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Walking (for exercise) is easier than you think

Lewis Ware (left) leads the Lenox Hotel employees walking club on a short walk. The group takes a midday jaunt a couple times a week. “We all come back happy,” Ware says.
Lewis Ware (left) leads the Lenox Hotel employees walking club on a short walk. The group takes a midday jaunt a couple times a week. “We all come back happy,” Ware says.Credit: Jonathan Wiggs/Globe Staff

Walking may be the simplest form of exercise, but even the biggest fitness buffs miss countless opportunities to do more of it; in fact, some go out of their way to avoid it.

There’s the woman who spends five minutes driving around in search of a parking spot near the gym instead of walking a few extra blocks — and burning a few extra calories. Or the guy who drives half a mile to get ice cream instead of walking there and working off the butter pecan on the way home.

“It’s hilarious,” said Ryan Dando, a trainer at Beacon Hill Athletic Clubs in Brighton. “People spend thousands and thousands of dollars on fad equipment or fad workouts, and then in the same breath they tell me they live right next door to the gym and they drove here.”

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Exercise authorities recommend at least 150 minutes of moderate physical activity per week, and the good news is that this activity includes walking, an ideal form of exercise for baby boomers whose knees may be too worn out to run and whose exercise bikes have become clothes racks.

The even better news is that you can achieve moderate intensity while still carrying on a conversation. The best news of all is that the 150 minutes can be broken up into brisk 10-minute walks to the deli or the eighth-floor conference room if that’s all you have time to do — the long-term health benefits are the same.

In other words, everything counts, said Todd Galati at the American Council on Exercise. “People say, ‘I can’t go out and train like those marathon runners,’ and I’m thinking, ‘Wow unless that’s your goal, why would you want to?’ ” he said.

With that in mind, a few suggestions for ways to painlessly incorporate walking into your daily routine.

Make it interesting: Explore new parts of the city; find a trail and watch the sun set. Go to the mall if you must, just avert your eyes going by Cinnabon.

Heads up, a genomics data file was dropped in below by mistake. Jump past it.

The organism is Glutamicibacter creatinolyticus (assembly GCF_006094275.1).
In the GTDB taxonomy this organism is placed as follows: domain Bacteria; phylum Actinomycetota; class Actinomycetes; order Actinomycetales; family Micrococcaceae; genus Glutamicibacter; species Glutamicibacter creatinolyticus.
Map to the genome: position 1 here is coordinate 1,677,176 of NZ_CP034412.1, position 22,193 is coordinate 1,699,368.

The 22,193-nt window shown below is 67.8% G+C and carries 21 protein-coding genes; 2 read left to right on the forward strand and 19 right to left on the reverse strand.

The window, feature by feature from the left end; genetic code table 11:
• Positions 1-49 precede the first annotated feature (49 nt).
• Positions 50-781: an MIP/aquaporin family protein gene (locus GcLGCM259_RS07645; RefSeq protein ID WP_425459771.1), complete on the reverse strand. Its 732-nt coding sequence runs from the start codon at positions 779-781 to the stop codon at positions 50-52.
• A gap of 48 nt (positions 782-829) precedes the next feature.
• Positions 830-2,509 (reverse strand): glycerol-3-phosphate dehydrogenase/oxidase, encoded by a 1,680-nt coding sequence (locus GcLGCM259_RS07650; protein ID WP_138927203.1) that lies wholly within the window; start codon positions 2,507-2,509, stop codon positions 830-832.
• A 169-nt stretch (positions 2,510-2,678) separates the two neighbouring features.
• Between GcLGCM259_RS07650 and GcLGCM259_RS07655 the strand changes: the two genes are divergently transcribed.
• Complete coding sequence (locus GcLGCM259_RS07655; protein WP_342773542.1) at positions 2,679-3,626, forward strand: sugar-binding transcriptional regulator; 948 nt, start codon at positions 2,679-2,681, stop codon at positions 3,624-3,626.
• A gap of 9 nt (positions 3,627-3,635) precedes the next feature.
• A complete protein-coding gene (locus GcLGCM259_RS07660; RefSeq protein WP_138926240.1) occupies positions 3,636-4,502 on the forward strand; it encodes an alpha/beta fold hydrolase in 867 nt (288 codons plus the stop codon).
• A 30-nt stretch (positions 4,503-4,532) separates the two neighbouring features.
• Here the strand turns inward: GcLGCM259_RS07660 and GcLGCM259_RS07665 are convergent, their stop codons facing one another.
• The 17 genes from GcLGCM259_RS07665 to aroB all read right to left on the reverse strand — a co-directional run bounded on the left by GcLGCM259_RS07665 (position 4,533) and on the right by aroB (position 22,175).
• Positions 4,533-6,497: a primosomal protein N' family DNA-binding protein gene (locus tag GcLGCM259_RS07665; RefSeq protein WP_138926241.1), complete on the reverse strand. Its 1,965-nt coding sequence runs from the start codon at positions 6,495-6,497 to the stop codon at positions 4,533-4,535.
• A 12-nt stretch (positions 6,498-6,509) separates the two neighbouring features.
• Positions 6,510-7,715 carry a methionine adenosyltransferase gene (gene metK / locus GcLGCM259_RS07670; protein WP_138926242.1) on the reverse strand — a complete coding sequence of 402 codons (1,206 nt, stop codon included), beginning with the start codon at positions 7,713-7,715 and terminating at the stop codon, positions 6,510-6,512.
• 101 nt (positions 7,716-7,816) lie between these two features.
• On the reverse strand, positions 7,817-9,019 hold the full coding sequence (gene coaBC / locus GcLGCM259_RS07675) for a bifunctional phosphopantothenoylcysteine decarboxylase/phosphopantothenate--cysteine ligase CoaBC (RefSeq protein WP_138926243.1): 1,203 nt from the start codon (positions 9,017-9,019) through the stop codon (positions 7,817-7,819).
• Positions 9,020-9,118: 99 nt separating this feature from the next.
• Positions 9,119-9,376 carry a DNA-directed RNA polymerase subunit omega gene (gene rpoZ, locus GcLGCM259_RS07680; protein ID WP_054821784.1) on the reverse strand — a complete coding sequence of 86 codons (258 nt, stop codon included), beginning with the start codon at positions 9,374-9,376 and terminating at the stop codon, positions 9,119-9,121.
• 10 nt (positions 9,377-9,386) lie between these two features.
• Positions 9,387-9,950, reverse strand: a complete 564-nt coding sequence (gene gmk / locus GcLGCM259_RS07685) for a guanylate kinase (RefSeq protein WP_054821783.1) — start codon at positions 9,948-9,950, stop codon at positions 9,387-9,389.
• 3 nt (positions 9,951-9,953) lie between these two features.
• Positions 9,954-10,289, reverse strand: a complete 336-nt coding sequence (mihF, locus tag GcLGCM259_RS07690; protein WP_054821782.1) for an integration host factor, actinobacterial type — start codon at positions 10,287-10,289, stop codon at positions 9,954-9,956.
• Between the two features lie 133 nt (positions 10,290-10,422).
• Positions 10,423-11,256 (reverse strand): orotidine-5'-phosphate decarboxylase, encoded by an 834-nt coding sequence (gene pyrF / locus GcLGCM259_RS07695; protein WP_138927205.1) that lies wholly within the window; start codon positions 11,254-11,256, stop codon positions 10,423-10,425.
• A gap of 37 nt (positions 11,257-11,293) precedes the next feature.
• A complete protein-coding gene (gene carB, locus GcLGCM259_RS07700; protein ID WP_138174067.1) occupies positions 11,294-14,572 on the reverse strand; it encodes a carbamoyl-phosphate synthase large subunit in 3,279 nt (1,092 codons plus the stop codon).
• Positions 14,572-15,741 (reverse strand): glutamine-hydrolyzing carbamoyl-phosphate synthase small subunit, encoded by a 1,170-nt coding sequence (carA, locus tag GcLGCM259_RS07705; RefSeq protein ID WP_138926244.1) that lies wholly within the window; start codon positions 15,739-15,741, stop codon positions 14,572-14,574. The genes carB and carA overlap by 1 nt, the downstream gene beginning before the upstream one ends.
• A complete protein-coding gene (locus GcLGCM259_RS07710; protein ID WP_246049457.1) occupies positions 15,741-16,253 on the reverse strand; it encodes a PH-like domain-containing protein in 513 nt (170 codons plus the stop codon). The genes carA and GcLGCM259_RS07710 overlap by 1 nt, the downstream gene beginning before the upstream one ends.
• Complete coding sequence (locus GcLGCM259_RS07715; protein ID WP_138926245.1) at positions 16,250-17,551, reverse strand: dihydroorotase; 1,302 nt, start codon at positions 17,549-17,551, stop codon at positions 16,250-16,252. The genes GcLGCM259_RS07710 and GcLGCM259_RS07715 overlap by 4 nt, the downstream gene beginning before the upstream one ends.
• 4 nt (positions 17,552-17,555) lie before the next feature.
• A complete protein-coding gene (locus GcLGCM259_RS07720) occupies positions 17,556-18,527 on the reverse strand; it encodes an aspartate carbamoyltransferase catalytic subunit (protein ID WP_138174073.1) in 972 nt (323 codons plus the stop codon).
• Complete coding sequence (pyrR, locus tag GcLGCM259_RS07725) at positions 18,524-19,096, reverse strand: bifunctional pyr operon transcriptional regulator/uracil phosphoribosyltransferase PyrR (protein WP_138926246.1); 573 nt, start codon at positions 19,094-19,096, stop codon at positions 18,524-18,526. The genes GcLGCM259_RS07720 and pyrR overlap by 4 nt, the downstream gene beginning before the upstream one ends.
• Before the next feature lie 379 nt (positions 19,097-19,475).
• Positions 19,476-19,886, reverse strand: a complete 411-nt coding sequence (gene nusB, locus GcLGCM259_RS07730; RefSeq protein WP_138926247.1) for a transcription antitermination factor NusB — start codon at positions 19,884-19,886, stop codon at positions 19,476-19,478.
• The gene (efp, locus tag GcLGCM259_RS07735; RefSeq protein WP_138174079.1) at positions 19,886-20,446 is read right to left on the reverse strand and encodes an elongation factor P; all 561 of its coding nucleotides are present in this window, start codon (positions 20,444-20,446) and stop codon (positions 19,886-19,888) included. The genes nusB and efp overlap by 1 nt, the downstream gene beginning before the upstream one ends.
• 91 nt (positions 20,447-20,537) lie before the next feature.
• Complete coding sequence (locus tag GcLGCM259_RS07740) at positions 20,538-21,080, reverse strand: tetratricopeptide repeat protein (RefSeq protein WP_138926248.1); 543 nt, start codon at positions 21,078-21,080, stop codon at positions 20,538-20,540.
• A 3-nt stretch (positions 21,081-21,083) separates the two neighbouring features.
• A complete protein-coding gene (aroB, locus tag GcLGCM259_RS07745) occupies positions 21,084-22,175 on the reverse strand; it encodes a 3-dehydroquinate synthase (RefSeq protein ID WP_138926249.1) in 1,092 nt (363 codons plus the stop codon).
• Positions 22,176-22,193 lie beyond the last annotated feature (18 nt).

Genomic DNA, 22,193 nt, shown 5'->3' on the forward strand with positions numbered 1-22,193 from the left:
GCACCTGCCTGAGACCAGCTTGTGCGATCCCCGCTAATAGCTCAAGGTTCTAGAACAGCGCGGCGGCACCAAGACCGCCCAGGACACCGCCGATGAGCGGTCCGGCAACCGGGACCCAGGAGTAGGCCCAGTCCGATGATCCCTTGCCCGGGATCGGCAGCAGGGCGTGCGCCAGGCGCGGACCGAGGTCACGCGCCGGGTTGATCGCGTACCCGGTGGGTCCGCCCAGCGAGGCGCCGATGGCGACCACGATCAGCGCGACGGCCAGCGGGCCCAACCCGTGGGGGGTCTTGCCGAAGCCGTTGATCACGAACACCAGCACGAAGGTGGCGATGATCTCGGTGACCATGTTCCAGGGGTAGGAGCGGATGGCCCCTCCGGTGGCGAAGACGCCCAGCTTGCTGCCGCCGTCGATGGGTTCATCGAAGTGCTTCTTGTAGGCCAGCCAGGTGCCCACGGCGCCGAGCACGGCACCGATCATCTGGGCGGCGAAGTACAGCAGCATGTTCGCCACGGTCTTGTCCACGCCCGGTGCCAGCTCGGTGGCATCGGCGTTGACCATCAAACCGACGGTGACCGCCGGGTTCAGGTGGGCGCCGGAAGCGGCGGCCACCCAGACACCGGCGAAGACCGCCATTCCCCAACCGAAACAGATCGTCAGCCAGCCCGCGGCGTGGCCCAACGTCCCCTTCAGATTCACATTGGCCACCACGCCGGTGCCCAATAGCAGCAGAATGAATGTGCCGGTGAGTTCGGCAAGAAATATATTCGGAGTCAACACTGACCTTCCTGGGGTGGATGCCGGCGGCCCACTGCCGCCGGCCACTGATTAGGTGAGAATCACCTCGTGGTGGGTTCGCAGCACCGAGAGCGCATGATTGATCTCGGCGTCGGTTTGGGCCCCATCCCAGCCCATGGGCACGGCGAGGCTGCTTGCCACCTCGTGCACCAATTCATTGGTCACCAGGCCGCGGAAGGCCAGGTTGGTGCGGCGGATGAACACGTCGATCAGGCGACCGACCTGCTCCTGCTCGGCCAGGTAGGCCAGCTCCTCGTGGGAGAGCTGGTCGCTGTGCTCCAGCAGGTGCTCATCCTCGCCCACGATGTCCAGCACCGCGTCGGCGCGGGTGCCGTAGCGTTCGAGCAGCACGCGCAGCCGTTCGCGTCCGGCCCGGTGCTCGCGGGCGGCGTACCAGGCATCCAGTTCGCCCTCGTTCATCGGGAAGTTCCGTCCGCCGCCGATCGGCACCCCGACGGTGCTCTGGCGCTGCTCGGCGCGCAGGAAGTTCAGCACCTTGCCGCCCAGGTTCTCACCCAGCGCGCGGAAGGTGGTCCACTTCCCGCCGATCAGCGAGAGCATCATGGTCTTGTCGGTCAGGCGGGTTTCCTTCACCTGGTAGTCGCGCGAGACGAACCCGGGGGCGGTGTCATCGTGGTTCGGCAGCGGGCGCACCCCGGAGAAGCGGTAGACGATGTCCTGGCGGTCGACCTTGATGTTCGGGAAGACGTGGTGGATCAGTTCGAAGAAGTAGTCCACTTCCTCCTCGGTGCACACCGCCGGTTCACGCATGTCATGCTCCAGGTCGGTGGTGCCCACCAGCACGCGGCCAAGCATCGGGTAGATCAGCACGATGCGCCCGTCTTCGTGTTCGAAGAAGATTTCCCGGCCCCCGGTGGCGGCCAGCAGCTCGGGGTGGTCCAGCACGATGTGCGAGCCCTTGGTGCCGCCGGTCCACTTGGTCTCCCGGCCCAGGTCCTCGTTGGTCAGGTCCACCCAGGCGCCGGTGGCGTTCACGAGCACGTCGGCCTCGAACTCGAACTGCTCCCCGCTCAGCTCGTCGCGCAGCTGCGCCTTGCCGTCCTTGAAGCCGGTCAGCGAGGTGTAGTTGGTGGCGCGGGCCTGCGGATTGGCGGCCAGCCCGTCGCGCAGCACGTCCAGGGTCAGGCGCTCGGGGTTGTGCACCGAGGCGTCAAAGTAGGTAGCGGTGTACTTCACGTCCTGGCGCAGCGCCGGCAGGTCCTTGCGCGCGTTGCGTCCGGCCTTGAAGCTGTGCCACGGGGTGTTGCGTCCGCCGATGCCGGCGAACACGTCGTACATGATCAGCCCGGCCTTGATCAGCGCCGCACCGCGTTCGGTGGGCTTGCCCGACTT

Make it productive: Listen to an audiobook on your iPod. Walk the dog. Call your mother.

Make it a routine: Forget about those walking apps, which are easy to ignore. Put up an old-fashioned calendar on your fridge and mark every day you walk, with the time and mileage. Heck, give yourself a gold star for reaching 150 minutes in a week.

Get your money’s worth: Buy an expensive pair of sneakers. You don’t want those pricey kicks to go to waste, do you?

Make it convenient: Make like a Boy Scout and be prepared by keeping a pair of sneakers in your office, in your car, or by the front door.

Socialize: Form a walking club with your neighbors or co-workers. A group of about dozen employees at the Lenox Hotel in the Back Bay get together once or twice a week to take a midday jaunt through the city. On a recent trek they went down Boylston Street, around Boston Common, and back up Newbury Street.

Lewis Ware, 58, the director of housekeeping, has no idea how long the route takes because he’s too busy catching up with his colleagues. And unlike when he challenges one of them to a game of racquetball, there are no winners and losers in walking.

“We all come back happy,” Ware said.

Abandon your car: Take the T to work once a week. Walk to get your Saturday morning coffee. Go against all that is natural and take the first parking space you see.

Be aware of opportunities: Take the stairs instead of the elevator. Get up and ask your co-worker a question instead of e-mailing him — just try not to startle him with an actual face-to-face encounter.

Try different forms of exercise: Pole walking, using Nordic walking poles that you plant on the ground in front of you as you stride, is good for people with arthritis and lower back pain because putting some of your weight on the poles reduces the strain on knees, hips, and lower back. Walking with poles can also elevate your heart rate, oxygen consumption, and calorie expenditure 15 to 20 percent higher than ordinary walking.

Move your upper body: Pump your arms as you walk to get your heart rate up. And don’t worry about what you look like. “Health before vanity any time,” said Ted Aransky, director of fitness at Hebrew SeniorLife, an elder care provider in Boston.

Walk in place while you wait: Are you willing to be that person marching in place while you wait for the bus or stand in line at the grocery store? If so, more power to you. Just don’t expect to make any new friends that day.

Walking in a pool: is easier on older adults because the buoyancy of the water reduces the load on your joints.

Set a goal: Wear a pedometer and push yourself to reach the recommended 10,000 steps in a day. Better yet, check out the upcoming recommendations from the American Council on Exercise on training to walk a half marathon, which sounds far more doable than running one.

And finally, reward yourself: when you hit your goal: And no, not with a cheeseburger.

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